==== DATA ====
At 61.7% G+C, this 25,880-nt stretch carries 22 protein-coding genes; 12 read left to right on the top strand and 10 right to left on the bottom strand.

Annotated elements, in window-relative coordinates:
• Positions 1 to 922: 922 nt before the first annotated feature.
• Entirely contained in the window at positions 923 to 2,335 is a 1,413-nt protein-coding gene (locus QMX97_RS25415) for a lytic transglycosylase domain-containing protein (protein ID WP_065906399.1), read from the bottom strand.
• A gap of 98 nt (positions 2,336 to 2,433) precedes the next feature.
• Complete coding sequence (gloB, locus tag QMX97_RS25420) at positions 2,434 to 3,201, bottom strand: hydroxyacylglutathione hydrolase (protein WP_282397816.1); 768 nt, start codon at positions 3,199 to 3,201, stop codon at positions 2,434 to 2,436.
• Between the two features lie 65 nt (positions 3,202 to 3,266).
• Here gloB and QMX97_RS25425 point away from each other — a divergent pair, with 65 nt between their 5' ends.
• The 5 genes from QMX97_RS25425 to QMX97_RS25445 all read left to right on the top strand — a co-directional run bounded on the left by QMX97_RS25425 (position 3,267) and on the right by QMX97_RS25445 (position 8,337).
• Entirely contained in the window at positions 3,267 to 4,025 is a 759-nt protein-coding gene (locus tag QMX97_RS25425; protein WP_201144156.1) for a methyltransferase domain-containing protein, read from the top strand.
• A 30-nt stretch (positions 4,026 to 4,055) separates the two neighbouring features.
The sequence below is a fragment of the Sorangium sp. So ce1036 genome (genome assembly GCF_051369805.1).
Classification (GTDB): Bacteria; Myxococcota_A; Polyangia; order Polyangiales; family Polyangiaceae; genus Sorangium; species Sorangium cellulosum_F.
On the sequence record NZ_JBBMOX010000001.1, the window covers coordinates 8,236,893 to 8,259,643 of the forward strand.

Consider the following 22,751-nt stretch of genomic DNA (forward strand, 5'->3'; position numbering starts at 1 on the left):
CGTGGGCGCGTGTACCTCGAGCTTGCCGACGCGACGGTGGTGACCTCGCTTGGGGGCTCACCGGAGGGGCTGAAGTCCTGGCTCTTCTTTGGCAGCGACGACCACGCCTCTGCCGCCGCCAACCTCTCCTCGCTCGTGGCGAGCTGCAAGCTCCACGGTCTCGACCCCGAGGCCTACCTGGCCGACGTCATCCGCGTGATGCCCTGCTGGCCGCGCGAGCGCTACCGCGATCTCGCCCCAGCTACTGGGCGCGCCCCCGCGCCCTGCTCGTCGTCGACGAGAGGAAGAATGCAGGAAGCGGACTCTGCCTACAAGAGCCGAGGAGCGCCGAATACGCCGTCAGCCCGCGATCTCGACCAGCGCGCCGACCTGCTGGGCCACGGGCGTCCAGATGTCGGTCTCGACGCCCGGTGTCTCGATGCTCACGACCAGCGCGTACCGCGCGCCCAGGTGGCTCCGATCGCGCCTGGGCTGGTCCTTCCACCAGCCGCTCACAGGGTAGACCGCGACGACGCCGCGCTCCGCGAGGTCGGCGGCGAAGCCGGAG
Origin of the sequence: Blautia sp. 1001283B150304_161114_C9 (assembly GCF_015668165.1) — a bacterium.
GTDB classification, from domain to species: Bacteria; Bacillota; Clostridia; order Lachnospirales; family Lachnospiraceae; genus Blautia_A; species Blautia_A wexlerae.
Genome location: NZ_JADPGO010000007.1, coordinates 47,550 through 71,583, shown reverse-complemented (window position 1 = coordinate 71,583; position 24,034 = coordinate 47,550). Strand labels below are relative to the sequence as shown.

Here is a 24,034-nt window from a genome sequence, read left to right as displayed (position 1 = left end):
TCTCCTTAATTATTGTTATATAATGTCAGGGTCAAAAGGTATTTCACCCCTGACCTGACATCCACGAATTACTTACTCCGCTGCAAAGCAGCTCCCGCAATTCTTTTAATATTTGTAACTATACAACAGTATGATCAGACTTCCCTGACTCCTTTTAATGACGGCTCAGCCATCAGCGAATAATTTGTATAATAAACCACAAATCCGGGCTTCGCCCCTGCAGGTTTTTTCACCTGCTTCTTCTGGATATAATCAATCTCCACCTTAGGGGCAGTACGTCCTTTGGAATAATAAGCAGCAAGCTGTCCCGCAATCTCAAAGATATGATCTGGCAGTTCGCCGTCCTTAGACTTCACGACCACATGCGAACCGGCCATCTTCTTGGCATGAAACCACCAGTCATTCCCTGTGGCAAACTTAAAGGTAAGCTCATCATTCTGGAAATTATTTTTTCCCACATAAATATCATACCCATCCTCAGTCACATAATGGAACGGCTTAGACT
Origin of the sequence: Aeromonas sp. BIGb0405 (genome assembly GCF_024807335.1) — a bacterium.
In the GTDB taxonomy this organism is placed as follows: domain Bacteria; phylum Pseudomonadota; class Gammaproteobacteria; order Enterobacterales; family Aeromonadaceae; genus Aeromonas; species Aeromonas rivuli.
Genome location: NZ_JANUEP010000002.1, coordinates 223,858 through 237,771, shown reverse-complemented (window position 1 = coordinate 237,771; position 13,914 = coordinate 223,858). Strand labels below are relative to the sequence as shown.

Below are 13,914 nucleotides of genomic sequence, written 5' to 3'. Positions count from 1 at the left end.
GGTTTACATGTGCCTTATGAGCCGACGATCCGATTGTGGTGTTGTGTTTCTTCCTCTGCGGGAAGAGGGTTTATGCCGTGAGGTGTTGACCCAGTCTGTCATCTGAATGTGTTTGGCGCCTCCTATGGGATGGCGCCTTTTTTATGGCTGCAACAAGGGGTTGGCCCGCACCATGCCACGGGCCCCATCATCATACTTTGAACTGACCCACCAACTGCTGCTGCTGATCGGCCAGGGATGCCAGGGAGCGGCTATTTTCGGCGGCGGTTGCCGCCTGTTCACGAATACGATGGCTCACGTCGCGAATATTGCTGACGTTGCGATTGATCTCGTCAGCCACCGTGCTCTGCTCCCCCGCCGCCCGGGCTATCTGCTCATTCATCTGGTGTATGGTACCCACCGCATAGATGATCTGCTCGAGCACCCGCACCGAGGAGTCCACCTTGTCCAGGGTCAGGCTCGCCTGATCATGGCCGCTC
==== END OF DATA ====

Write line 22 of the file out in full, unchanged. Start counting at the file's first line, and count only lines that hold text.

Origin of the sequence: Aeromonas sp. BIGb0405 (genome assembly GCF_024807335.1) — a bacterium.